- Program Areas
- Energy and Water
- Environmental Restoration
- Munitions Response
- Resource Conservation and Climate Change
- Weapons Systems and Platforms
Improving Understanding of the Fate and Transport of Munitions Constituents to Enhance Sustainability of Operational Ranges
Millions of acres of land containing elevated levels of explosives and related materials in soil have been identified in the United States with costs for assessment and remediation of these sites estimated to be in the billions of dollars. Effective technologies are needed for predicting the fate and transport of munitions constituents (MC) at explosive-contaminated sites. To successfully model the fate of MCs on ranges, three key factors—dissolution rate, degradation rate, and partitioning to soil—must be understood. Because the major sources of MCs are from low-order (partial) detonation and propellant discharge, the constituents are deposited as mixtures of heterogeneous particles that affect their dissolution properties. Appropriate values of dissolution rates are essential as this is the source term for MCs in the environment. The concentration that reaches a biological receptor or a downgradient site will depend on the degradation rate of the compound and its sorption to the soil matrix. Given that MCs are highly polar compounds, high orders-of-magnitude errors result by trying to quantify sorption properties via the traditional methods applied to organic contaminants. New models supported by new data on dissolution and partitioning are required for more accurate prediction of MC fate and transport for scientifically sound risk assessments.
The overall objective of this project is to develop models supported by appropriate data that can predict (1) the dissolution and release rate of NG and 2,4-DNT from NC matrix propellant residue and (2) the partitioning of military grade RDX, HMX, TNT, NG, DNT, NQ, and mixtures of these MCs to soils of varying physical/chemical characteristics. This will require developing and using a chemical probe for determining the magnitude clay mineral binding sites and ascertaining whether irreversible binding occurs; modeling the results using polyparameter partitioning models and models for irreversible bonding; and initiating validation of the results using soils typical of those found at operational ranges. Researchers will initially validate the models developed in this project by comparing model results to those determined in soil column studies.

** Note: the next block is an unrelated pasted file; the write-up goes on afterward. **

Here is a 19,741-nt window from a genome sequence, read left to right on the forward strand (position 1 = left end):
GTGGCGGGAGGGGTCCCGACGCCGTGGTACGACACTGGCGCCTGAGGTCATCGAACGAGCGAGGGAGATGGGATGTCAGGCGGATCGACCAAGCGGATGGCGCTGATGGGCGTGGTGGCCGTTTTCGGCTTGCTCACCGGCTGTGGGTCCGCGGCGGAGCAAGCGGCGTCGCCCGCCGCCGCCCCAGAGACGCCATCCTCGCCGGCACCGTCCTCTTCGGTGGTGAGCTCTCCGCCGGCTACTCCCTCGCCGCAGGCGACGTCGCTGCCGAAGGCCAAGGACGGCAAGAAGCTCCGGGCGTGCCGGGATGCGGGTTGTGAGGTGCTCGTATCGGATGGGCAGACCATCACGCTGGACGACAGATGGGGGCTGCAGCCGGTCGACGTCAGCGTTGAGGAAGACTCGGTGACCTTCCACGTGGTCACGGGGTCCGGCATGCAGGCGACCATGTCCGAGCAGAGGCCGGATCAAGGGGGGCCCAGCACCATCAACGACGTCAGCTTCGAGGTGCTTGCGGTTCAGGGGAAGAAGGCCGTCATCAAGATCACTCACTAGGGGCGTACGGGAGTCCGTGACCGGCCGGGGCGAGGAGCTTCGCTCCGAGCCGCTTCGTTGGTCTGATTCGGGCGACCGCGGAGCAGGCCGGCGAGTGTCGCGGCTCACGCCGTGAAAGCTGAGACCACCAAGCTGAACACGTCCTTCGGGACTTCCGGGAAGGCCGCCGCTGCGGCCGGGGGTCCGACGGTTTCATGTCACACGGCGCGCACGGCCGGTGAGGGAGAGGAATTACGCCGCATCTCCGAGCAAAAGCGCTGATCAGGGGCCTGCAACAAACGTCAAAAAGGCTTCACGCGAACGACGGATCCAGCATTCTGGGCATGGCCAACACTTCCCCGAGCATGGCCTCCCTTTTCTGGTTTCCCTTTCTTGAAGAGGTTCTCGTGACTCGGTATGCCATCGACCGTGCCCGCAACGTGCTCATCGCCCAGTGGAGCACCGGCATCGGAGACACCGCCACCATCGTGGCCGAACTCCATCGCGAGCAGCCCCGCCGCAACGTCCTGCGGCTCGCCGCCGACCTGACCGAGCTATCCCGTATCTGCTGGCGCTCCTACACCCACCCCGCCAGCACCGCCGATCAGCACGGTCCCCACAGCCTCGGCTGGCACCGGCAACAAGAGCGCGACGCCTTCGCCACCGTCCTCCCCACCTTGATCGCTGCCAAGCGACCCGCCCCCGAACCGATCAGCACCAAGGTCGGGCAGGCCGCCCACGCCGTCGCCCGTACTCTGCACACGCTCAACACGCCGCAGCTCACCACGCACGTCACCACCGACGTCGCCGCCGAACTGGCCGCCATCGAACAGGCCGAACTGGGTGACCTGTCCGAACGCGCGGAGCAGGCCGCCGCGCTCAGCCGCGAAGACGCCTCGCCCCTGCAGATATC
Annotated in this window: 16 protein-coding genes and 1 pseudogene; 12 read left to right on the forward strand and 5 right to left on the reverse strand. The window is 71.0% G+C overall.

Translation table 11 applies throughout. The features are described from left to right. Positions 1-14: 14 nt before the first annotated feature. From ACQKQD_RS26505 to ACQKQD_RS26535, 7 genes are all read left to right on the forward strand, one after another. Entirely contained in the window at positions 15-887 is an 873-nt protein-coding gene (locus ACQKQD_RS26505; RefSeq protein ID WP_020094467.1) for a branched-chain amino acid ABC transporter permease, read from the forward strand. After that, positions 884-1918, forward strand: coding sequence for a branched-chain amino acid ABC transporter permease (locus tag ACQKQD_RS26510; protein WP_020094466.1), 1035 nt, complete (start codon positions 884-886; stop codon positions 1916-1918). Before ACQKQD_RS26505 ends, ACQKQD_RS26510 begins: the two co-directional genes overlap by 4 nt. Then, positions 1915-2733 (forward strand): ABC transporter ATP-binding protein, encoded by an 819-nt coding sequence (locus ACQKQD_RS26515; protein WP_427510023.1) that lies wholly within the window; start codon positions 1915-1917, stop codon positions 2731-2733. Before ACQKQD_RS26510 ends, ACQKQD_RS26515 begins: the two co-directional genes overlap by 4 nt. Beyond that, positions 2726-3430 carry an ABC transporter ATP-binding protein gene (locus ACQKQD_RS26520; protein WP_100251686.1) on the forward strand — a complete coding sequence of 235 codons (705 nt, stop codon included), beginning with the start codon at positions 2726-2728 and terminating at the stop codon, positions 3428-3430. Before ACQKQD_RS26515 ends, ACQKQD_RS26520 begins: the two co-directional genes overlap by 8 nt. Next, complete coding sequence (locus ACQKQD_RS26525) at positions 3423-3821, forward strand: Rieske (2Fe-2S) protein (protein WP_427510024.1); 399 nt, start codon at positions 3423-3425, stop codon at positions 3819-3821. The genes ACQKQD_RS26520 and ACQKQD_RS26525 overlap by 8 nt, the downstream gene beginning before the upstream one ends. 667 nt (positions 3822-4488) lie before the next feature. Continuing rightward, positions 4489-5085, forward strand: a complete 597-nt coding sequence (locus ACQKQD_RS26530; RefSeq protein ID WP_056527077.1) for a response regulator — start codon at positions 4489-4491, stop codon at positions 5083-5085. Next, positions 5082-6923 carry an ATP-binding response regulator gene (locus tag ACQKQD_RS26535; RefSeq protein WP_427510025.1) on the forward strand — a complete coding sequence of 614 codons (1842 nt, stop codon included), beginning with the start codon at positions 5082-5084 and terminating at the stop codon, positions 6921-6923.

Adsorption/desorption of NG and 2,4-DNT will be conducted on NC particles to understand their interaction with the NC matrix through sorption and particle swelling. The kinetics of sorption and intraparticle diffusion will be determined on several types of NC particles. The partitioning of MCs will be conducted at a low water:soil ratio using extensively characterized natural soil samples. The reversibility of the sorption will be assessed by conducting two consecutive desorptions. Cesium sorption on soil will be used as a probe to evaluate the total concentration of available clay exchange sites. Partitioning modeling will be based on modern polyparameter multiphase distribution models that have demonstrated capability to deal with highly polar solutes and mineral surfaces. A multiphase model that explicitly represents sorption to organic matter; clay mineral surfaces; and Fe, Al, and Mn oxides will be developed. The partitioning model will be validated using soils from military sites representative of MC-contaminated soils, but not contaminated by explosives. The ability to predict the fate of the MCs will be preliminarily validated for military grade MCs added to columns of the soil from selected military sites. Water will be added at intervals, equivalent to rainfall for up to one year. The distribution of the MCs in the columns will be determined and compared to that predicted by the models.
Investigation of the dissolution and partitioning of MCs in natural soils will provide critical information for developing fate and transport models at contaminated sites for use in risk assessments. These models can be applied at more than 15 million acres that contain elevated levels of explosives and related materials in soil. The use of scientifically sound risk assessments will ensure sustainable use of operational ranges. (Anticipated Project Completion - 2012)
Points of Contact
Dr. Herbert Allen
University of Delaware
SERDP and ESTCP
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